Tom continued, “after edging, I’ll let a basecoat dry for 30 minutes and tack off the rest of the car before I put basecoat on everything. I start on the left side of the car at the rocker panel and work my way up the side. Then I spray the hood, go back, and spray the trunk area. Next, I’ll move onto the roof and then work my way down the other side of the rocker panel. Always walk the length of the car. Practice this method when priming. By the time you’re spraying color, the technique should be automatic.”

Be Realistic

If new to painting keep it simple. A big problem new painters make is to try a tricky paint color for their first paint job. Solid colors are much more forgiving than metallic, pearl, or candy colors. If you get a run in a solid color, you can stop, let the paint dry until it’s dry enough to sand, and then sand out the run and continue with your paint job. With your first paint job, you’re learning. Mistakes are going to happen. Make it easy on yourself. Go with a solid, non-metallic color.

Don’t Rush Your Prep

It’s easy to make mistakes during the painting phase of your project because, by this point, you’re so eager to finish the project. But paint prep is the place to slow down and double or triple-check everything. Once you’re ready to spray paint, stop and look things over very closely. Make sure the surfaces are clean. Wipe everything down with a good quality tack cloth. Then look at the cloth. Is there any residue from sanding? Maybe you need to clean the surface again.

Carefully examine the tape in any recessed areas like door jams or recessed body lines. The tape tends to pull up in concave areas. If the tape is starting to lift, don’t just press it down as it will come up again and paint will sneak under the edge. Retape and make sure the new tape has enough material so that it doesn’t pull up.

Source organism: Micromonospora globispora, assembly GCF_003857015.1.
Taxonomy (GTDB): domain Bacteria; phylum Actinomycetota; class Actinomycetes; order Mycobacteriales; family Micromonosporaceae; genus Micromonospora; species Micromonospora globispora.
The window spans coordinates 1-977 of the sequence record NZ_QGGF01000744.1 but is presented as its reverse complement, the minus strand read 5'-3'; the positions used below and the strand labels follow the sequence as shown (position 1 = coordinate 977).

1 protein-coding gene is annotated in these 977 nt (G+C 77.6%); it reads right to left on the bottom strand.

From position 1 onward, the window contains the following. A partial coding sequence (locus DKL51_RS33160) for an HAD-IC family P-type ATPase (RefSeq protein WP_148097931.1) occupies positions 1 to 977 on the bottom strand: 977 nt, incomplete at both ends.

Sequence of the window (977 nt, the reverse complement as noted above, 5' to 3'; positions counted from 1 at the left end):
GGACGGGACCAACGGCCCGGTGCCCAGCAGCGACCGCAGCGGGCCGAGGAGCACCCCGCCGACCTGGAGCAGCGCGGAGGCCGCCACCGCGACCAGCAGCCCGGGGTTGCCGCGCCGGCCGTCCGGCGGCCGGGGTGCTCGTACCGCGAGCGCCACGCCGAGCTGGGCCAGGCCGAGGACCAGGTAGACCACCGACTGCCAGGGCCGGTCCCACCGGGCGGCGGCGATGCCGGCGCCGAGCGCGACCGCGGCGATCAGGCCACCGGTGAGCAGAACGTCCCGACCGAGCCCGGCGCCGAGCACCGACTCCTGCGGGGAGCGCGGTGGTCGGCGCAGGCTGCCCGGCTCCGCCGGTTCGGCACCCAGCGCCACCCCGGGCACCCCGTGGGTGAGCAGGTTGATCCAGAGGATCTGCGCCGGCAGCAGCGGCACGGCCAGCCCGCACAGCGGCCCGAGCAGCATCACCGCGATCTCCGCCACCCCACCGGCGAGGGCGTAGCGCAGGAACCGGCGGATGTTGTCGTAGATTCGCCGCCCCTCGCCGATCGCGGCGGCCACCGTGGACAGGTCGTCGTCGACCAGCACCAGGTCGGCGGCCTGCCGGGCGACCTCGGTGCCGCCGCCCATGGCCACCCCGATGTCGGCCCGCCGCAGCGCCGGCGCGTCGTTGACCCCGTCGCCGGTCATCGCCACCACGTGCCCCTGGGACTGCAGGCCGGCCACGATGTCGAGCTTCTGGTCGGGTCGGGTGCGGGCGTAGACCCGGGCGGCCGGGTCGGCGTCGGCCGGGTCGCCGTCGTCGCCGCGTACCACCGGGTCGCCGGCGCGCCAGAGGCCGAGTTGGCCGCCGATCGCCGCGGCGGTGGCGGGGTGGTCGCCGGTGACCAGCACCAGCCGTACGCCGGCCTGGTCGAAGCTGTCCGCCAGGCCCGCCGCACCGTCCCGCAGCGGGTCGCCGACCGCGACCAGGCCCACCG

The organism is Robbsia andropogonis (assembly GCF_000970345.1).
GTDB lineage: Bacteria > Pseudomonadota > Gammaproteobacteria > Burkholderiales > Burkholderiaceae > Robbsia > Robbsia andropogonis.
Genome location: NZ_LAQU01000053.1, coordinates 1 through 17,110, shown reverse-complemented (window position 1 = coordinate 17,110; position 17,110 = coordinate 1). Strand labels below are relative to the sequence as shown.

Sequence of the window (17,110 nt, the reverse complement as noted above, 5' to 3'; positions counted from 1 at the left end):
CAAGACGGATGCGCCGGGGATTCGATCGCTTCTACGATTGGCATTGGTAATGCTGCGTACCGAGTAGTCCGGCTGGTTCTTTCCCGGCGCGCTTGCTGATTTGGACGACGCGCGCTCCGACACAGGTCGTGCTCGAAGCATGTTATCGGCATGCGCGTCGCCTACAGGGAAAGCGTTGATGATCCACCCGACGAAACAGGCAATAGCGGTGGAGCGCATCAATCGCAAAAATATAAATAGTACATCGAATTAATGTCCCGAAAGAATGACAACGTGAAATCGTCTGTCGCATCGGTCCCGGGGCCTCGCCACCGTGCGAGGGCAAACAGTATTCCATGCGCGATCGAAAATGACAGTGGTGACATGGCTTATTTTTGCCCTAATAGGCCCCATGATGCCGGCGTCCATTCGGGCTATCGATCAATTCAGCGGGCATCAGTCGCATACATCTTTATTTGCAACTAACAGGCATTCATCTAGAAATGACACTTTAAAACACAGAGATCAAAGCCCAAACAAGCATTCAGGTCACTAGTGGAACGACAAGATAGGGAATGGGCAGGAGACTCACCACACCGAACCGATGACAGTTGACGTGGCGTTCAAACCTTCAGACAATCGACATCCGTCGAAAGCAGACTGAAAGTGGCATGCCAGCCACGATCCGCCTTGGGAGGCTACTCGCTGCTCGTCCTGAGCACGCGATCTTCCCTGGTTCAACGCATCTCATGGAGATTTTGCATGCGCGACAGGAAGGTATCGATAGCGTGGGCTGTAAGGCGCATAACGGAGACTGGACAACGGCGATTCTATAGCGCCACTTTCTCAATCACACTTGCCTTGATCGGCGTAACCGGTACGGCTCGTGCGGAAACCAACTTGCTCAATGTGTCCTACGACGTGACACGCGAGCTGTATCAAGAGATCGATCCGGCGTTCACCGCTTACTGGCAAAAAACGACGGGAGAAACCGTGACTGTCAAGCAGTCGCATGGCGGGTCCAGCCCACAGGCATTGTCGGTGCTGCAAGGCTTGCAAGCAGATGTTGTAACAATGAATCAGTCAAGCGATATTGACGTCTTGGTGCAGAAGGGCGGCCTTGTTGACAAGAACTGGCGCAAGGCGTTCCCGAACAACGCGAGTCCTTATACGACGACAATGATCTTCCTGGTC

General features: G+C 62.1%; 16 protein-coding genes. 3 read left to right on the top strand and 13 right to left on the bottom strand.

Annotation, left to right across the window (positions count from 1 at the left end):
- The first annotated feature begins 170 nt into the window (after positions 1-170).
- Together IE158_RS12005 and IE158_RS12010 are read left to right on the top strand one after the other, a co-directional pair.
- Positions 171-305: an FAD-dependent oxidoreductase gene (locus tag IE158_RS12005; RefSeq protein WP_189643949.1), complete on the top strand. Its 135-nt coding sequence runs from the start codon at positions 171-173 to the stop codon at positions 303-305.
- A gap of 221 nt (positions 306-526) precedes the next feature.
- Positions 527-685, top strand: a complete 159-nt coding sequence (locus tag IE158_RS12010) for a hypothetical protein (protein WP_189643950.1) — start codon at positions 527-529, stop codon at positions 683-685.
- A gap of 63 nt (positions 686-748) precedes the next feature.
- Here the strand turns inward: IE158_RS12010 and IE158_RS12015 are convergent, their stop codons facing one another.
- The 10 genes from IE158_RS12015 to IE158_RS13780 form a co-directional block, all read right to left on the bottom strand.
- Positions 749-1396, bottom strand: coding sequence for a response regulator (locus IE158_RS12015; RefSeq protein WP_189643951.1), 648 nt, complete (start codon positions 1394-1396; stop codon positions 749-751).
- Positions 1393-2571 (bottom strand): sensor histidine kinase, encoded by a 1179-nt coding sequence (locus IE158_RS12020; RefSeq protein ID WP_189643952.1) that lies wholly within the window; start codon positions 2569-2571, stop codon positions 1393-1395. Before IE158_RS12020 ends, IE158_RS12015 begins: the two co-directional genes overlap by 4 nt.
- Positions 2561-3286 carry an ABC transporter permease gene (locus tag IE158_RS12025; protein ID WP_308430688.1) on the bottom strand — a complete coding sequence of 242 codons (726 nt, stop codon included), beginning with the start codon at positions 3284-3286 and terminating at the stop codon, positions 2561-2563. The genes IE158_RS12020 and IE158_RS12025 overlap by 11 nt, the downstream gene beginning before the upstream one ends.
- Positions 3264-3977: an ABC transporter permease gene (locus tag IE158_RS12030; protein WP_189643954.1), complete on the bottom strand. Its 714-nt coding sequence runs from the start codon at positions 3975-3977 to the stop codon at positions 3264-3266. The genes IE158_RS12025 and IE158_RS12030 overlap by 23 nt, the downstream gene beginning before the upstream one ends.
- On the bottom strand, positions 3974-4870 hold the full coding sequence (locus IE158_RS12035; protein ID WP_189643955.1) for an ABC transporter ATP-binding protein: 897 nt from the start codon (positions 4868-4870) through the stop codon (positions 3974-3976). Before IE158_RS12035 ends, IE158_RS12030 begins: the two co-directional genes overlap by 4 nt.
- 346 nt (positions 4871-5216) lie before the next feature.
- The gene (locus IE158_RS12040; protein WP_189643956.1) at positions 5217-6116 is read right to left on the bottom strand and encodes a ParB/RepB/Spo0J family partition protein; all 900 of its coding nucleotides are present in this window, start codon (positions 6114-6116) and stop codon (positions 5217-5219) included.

Immediately before painting, double-check your tape. Tape tends to lift, especially in recessed areas like door jams or body lines. Spend a few minutes checking the tape and save yourself hours of trying to repair places the paint snuck under the tape.

Don’t Paint When You’re Tired

You’ve been prepping all day and had hoped to be spraying the car by now. But the sun is low in the sky. You figure, there’s still a few hours of daylight. Then it takes an hour or so to get the sealer on, then after waiting the correct amount of time, you’re ready to spray basecoat color. Now it’s almost dark. Plus, you’re tired and anxious. And there are all kinds of bugs that want to come into your shop and play under the lights. It’s the absolute worst time to paint your project.

This is why, after you get your prep work done, wait until the next morning if you need to. When you’re rested and feeling sharp. You have all day to get the job done and plenty of daylight to check color. Plus, there’s much less of a chance of bugs landing in the paint.

Keep An LED Flashlight Handy

Most home painters will spray their project right in their shop. While overhead lights work great for most shop tasks, when painting a car, you need light to reflect on the sides of the car and lower areas like valances and rockers. To help on those lower dark areas, use an LED flashlight. Hold the spray gun in one hand and the light in the other. Being able to see properly as you paint is a game-changer when you want professional results.